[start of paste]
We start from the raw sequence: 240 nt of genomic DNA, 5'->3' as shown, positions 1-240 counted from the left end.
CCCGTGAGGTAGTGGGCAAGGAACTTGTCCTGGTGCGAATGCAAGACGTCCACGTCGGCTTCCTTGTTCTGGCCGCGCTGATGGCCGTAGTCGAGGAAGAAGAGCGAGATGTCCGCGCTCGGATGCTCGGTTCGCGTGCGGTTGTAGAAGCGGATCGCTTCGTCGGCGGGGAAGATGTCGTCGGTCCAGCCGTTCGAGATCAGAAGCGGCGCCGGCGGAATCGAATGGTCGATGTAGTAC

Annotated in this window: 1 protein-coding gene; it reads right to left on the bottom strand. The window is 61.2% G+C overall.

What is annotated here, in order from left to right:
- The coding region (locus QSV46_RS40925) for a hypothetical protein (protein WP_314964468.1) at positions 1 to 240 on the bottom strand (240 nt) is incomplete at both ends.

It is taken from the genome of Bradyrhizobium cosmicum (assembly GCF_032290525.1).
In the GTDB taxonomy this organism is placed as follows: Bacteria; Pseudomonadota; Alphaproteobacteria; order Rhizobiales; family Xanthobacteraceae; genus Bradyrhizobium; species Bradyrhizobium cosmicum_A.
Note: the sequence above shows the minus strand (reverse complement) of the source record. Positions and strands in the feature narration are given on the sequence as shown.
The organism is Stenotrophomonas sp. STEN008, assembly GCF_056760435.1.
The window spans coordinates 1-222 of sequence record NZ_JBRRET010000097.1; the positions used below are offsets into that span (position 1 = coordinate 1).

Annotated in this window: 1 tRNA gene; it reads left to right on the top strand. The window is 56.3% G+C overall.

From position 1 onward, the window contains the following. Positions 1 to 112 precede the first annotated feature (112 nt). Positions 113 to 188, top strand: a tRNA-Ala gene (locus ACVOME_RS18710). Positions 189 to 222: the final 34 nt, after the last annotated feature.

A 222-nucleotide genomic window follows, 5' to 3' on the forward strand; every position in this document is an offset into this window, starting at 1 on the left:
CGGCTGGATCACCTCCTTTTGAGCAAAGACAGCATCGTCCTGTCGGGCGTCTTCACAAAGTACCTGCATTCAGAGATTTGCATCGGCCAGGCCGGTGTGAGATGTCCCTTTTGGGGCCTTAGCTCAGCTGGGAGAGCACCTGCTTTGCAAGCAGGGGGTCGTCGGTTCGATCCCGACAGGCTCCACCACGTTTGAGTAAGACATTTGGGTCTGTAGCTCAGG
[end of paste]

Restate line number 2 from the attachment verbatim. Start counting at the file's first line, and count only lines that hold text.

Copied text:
CCCGTGAGGTAGTGGGCAAGGAACTTGTCCTGGTGCGAATGCAAGACGTCCACGTCGGCTTCCTTGTTCTGGCCGCGCTGATGGCCGTAGTCGAGGAAGAAGAGCGAGATGTCCGCGCTCGGATGCTCGGTTCGCGTGCGGTTGTAGAAGCGGATCGCTTCGTCGGCGGGGAAGATGTCGTCGGTCCAGCCGTTCGAGATCAGAAGCGGCGCCGGCGGAATCGAATGGTCGATGTAGTAC